The cash-pinched District of Columbia government has decided to eliminate a long-standing policy that automatically allows about 400 businesses a 10-day, penalty-free grace period to pay sales taxes to the city.

The policy costs the city about $2 million a month in money that could be invested overnight and earn interest income.

Carolyn L. Smith, director of the city's department of finance and revenue, said that the money could earn more than $75,000 a year in interest if it were deposited in short-term investments of up to 10 days.

The money ordinarily would come into the city at a time each month when it faces some of its steepest bills.

"Every month, the city is financing that money for them. They're able to use it and we're giving it to them free of charge," Smith said yesterday. "I don't mind granting the (10-day) extension if there's some quid pro quo for the city. But they just invest the money. The city is not getting the benefit of that."

Changing the policy to eliminate automatic 10-day extensions is one of several efforts under way by the District of Columbia government to avoid cash-flow problems that have caused delays in the payment of some city bills and contributed to a potential budget gap of $172.4 million.

Earlier this month, D.C. officials asked the U.S. Treasury to send a $17.1 million installment on the federal payment two weeks early. Without the speeded-up payment, city officials said, there could be a $15 million budget deficit at the end of this month.

Among the larger firms usually paying later in the month is the Washington Gas Light Co., which charges 5 percent sales tax on bills sent to customers in the District of Columbia. In February, WGL paid about $650,000 in sales taxes to the city, according to a company spokesman.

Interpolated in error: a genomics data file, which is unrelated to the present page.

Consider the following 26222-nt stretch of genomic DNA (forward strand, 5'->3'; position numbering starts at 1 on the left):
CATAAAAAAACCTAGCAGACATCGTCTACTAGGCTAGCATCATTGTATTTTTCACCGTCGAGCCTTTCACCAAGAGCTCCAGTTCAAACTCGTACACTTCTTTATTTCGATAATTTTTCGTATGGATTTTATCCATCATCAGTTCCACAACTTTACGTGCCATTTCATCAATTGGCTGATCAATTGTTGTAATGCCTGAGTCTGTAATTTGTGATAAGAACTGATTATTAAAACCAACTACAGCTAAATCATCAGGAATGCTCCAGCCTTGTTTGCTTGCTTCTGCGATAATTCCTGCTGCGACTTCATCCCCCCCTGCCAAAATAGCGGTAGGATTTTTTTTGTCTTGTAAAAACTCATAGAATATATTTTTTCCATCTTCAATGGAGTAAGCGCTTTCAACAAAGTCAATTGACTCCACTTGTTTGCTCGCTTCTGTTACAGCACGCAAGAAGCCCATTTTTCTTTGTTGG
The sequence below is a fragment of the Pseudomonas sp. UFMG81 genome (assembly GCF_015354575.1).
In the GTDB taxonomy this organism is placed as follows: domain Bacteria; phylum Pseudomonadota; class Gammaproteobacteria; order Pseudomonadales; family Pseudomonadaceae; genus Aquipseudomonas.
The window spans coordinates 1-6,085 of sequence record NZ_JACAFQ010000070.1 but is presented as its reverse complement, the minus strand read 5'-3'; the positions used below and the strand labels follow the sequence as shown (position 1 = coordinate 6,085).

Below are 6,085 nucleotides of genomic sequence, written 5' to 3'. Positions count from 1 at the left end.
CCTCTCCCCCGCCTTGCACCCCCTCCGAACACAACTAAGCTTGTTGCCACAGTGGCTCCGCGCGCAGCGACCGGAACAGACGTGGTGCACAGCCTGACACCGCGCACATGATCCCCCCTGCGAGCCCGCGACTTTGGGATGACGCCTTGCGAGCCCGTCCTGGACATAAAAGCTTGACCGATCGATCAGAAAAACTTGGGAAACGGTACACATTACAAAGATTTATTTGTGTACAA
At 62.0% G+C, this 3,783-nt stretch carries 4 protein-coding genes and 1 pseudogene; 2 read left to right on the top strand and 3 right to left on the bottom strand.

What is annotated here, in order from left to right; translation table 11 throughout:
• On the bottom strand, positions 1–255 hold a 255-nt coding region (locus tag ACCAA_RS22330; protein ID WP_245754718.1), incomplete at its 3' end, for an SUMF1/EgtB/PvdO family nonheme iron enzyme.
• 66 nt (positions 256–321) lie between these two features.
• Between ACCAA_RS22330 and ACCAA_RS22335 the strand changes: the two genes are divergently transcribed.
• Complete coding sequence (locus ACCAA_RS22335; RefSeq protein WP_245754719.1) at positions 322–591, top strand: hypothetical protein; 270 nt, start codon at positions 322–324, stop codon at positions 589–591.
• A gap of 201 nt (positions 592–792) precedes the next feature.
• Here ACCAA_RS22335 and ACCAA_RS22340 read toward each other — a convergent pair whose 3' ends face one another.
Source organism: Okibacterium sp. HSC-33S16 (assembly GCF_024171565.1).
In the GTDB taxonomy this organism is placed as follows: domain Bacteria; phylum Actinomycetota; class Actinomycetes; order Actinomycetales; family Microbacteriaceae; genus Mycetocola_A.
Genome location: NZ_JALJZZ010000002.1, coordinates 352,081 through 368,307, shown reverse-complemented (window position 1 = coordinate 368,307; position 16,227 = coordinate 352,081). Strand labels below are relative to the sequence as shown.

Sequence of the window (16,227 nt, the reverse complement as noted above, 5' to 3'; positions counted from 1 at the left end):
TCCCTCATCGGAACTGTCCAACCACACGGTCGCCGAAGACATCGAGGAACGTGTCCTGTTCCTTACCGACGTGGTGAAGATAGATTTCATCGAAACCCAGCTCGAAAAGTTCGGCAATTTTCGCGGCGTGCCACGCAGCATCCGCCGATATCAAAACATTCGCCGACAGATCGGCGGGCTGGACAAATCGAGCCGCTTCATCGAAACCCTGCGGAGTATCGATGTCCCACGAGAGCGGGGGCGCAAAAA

The spokesman said the company has complied with the city's request for the past few months and will do so in the future. "It is not that complicated a procedure," the spokesman said. "If it will help them out, it's not much of a problem."

Earlier this week, Smith told the City Council of plans to hire more workers, employ a private collection agency, and work longer hours in a stepped-up campaign to crack down on thousands of businesses and individuals who owe the city a total of about $23 million in taxes.

Smith said she hopes to collect at least $6 million of that money by Sept. 30, the end of the current fiscal year. If those collections should fall short of if not enough of the money regularly due during the year is collected, Barry's plans to fill the budget gap could fail.

Smith said yesterday that the $2 million usually paid during the grace period is part of $15.5 million in sales taxes collected each month. The businesses that make the late payments are not among the delinquents, she said.

Instead of paying taxes from the previous month on the 20th of the next month, these businesses pay on the 30th, Smith said. Many have followed that practice for years, she said, with the city's concurrence.

The city's new policy, to be outlined next week in a letter to about 19,000 firms that collect sales tax, will be to cancel all previous automatic extensions and consider each request individually, Smith said.

Smith said about 400 firms -- both large and small -- currently have automatic 10-day extensions.

Among the bills the city must pay on either the 30th or the first day of each month are about $12 million in welfare benefits, $10 million to pensioners and $3 million for teachers' salaries. The city also pays out about $14 million every two weeks in salaries for other city employes, according to City Controller Al Hill.

Managing money to avoid cash flow problems has become more important for the city in the last two years, city officials contend, because District of Columbia government checks are now drawn on private banks rather than the U.S. Treasury, which, they say, had a more liberal policy on overdrafts.